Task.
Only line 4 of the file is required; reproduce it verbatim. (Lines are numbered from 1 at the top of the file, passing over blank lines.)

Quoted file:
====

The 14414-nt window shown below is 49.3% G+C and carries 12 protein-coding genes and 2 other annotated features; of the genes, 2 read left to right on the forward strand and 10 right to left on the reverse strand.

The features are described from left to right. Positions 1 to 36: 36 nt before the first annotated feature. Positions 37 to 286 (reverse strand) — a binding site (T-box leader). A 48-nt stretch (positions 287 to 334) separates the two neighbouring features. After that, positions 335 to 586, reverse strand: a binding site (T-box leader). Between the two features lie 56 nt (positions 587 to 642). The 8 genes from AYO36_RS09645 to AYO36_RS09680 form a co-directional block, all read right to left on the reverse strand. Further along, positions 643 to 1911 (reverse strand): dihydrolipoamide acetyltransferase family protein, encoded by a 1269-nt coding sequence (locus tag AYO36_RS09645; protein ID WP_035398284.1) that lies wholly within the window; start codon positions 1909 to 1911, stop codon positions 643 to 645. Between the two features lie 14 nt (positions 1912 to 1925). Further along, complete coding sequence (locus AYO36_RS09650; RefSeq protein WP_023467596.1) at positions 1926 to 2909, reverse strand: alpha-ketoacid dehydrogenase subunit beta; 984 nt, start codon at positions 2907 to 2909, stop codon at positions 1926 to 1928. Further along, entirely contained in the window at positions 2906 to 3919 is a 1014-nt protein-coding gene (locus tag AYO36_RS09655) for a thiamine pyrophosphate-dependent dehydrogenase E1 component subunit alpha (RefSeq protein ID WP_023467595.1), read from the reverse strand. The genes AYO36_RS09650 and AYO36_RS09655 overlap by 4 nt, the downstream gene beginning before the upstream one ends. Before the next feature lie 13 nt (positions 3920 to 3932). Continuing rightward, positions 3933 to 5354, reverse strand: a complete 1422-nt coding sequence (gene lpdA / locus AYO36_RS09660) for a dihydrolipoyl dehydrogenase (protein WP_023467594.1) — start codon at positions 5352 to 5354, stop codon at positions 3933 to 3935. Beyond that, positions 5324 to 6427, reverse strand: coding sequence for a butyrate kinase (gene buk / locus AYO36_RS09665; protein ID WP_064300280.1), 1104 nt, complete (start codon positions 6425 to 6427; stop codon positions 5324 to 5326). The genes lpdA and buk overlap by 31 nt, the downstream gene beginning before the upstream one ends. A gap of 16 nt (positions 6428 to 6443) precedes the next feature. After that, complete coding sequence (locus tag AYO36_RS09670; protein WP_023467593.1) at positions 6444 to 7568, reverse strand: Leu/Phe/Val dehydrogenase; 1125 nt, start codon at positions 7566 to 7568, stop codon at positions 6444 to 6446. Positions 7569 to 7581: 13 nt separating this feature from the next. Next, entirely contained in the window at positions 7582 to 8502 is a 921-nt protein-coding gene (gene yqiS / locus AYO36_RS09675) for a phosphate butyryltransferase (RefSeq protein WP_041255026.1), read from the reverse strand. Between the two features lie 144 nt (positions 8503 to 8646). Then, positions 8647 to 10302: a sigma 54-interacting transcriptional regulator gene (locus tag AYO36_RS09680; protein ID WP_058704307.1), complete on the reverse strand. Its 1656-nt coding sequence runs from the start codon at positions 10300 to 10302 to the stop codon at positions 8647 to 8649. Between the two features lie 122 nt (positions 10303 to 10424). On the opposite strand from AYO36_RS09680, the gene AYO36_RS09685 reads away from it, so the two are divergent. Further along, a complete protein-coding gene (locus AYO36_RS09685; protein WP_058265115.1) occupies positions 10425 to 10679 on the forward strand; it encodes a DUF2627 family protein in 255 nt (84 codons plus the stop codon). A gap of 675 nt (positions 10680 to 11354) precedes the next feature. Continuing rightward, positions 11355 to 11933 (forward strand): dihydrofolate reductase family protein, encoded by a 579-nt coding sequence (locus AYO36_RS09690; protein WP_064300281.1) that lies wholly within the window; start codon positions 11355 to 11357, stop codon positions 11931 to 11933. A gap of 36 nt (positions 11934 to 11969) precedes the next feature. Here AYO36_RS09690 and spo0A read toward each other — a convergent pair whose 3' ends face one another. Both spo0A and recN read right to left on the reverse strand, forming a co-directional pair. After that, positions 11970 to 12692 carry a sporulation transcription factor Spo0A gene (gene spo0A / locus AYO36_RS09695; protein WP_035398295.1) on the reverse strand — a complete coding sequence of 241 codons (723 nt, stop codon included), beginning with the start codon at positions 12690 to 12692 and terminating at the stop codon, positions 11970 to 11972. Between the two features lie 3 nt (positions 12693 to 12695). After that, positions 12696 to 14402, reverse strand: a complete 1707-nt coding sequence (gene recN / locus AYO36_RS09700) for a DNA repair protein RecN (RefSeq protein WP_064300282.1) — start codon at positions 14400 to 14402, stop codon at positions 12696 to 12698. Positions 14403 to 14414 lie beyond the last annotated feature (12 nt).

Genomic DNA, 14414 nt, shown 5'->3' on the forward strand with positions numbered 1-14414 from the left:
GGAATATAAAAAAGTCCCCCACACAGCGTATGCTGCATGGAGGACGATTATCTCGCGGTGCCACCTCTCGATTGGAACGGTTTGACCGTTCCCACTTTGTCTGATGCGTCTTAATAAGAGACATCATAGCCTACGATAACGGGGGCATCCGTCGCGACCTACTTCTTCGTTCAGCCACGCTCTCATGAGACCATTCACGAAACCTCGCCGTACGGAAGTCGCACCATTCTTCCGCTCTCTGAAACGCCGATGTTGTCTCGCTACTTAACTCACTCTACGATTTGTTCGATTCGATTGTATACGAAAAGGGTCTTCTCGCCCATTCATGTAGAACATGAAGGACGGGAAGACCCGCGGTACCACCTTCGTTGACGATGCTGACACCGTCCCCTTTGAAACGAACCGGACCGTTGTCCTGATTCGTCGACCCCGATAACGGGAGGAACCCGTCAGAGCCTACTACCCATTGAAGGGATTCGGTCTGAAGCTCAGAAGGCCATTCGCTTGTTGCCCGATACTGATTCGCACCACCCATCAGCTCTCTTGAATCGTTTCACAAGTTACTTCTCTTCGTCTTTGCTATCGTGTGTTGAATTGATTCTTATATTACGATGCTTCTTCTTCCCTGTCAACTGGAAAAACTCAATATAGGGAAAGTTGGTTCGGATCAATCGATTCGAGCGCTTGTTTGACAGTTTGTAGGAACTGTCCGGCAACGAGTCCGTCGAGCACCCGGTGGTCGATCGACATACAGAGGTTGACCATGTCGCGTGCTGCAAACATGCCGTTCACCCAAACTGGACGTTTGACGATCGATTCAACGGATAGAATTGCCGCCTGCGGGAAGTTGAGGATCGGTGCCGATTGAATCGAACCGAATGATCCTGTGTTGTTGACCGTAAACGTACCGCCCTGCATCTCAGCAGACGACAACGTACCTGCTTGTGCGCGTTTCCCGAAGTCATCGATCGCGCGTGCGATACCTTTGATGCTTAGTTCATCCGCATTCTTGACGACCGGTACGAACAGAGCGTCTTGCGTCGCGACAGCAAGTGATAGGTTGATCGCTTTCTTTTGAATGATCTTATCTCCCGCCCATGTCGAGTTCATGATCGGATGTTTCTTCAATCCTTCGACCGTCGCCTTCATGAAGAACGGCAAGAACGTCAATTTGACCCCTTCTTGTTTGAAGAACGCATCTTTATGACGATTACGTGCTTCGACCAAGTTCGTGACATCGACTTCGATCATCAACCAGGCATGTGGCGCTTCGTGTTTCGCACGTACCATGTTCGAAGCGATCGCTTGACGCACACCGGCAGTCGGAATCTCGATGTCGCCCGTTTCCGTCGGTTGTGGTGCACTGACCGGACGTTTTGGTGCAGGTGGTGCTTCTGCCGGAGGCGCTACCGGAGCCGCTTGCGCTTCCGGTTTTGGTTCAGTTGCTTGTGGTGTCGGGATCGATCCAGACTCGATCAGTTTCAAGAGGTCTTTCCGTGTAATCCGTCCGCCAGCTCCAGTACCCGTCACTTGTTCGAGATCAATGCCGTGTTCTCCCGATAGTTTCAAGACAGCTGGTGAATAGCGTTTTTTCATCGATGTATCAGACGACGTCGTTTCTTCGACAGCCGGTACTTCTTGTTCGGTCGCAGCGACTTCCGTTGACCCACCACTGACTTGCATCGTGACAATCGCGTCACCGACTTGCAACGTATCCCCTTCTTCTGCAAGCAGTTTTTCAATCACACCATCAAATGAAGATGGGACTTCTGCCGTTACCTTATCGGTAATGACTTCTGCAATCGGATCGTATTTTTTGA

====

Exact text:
GGAATATAAAAAAGTCCCCCACACAGCGTATGCTGCATGGAGGACGATTATCTCGCGGTGCCACCTCTCGATTGGAACGGTTTGACCGTTCCCACTTTGTCTGATGCGTCTTAATAAGAGACATCATAGCCTACGATAACGGGGGCATCCGTCGCGACCTACTTCTTCGTTCAGCCACGCTCTCATGAGACCATTCACGAAACCTCGCCGTACGGAAGTCGCACCATTCTTCCGCTCTCTGAAACGCCGATGTTGTCTCGCTACTTAACTCACTCTACGATTTGTTCGATTCGATTGTATACGAAAAGGGTCTTCTCGCCCATTCATGTAGAACATGAAGGACGGGAAGACCCGCGGTACCACCTTCGTTGACGATGCTGACACCGTCCCCTTTGAAACGAACCGGACCGTTGTCCTGATTCGTCGACCCCGATAACGGGAGGAACCCGTCAGAGCCTACTACCCATTGAAGGGATTCGGTCTGAAGCTCAGAAGGCCATTCGCTTGTTGCCCGATACTGATTCGCACCACCCATCAGCTCTCTTGAATCGTTTCACAAGTTACTTCTCTTCGTCTTTGCTATCGTGTGTTGAATTGATTCTTATATTACGATGCTTCTTCTTCCCTGTCAACTGGAAAAACTCAATATAGGGAAAGTTGGTTCGGATCAATCGATTCGAGCGCTTGTTTGACAGTTTGTAGGAACTGTCCGGCAACGAGTCCGTCGAGCACCCGGTGGTCGATCGACATACAGAGGTTGACCATGTCGCGTGCTGCAAACATGCCGTTCACCCAAACTGGACGTTTGACGATCGATTCAACGGATAGAATTGCCGCCTGCGGGAAGTTGAGGATCGGTGCCGATTGAATCGAACCGAATGATCCTGTGTTGTTGACCGTAAACGTACCGCCCTGCATCTCAGCAGACGACAACGTACCTGCTTGTGCGCGTTTCCCGAAGTCATCGATCGCGCGTGCGATACCTTTGATGCTTAGTTCATCCGCATTCTTGACGACCGGTACGAACAGAGCGTCTTGCGTCGCGACAGCAAGTGATAGGTTGATCGCTTTCTTTTGAATGATCTTATCTCCCGCCCATGTCGAGTTCATGATCGGATGTTTCTTCAATCCTTCGACCGTCGCCTTCATGAAGAACGGCAAGAACGTCAATTTGACCCCTTCTTGTTTGAAGAACGCATCTTTATGACGATTACGTGCTTCGACCAAGTTCGTGACATCGACTTCGATCATCAACCAGGCATGTGGCGCTTCGTGTTTCGCACGTACCATGTTCGAAGCGATCGCTTGACGCACACCGGCAGTCGGAATCTCGATGTCGCCCGTTTCCGTCGGTTGTGGTGCACTGACCGGACGTTTTGGTGCAGGTGGTGCTTCTGCCGGAGGCGCTACCGGAGCCGCTTGCGCTTCCGGTTTTGGTTCAGTTGCTTGTGGTGTCGGGATCGATCCAGACTCGATCAGTTTCAAGAGGTCTTTCCGTGTAATCCGTCCGCCAGCTCCAGTACCCGTCACTTGTTCGAGATCAATGCCGTGTTCTCCCGATAGTTTCAAGACAGCTGGTGAATAGCGTTTTTTCATCGATGTATCAGACGACGTCGTTTCTTCGACAGCCGGTACTTCTTGTTCGGTCGCAGCGACTTCCGTTGACCCACCACTGACTTGCATCGTGACAATCGCGTCACCGACTTGCAACGTATCCCCTTCTTCTGCAAGCAGTTTTTCAATCACACCATCAAATGAAGATGGGACTTCTGCCGTTACCTTATCGGTAATGACTTCTGCAATCGGATCGTATTTTTTGA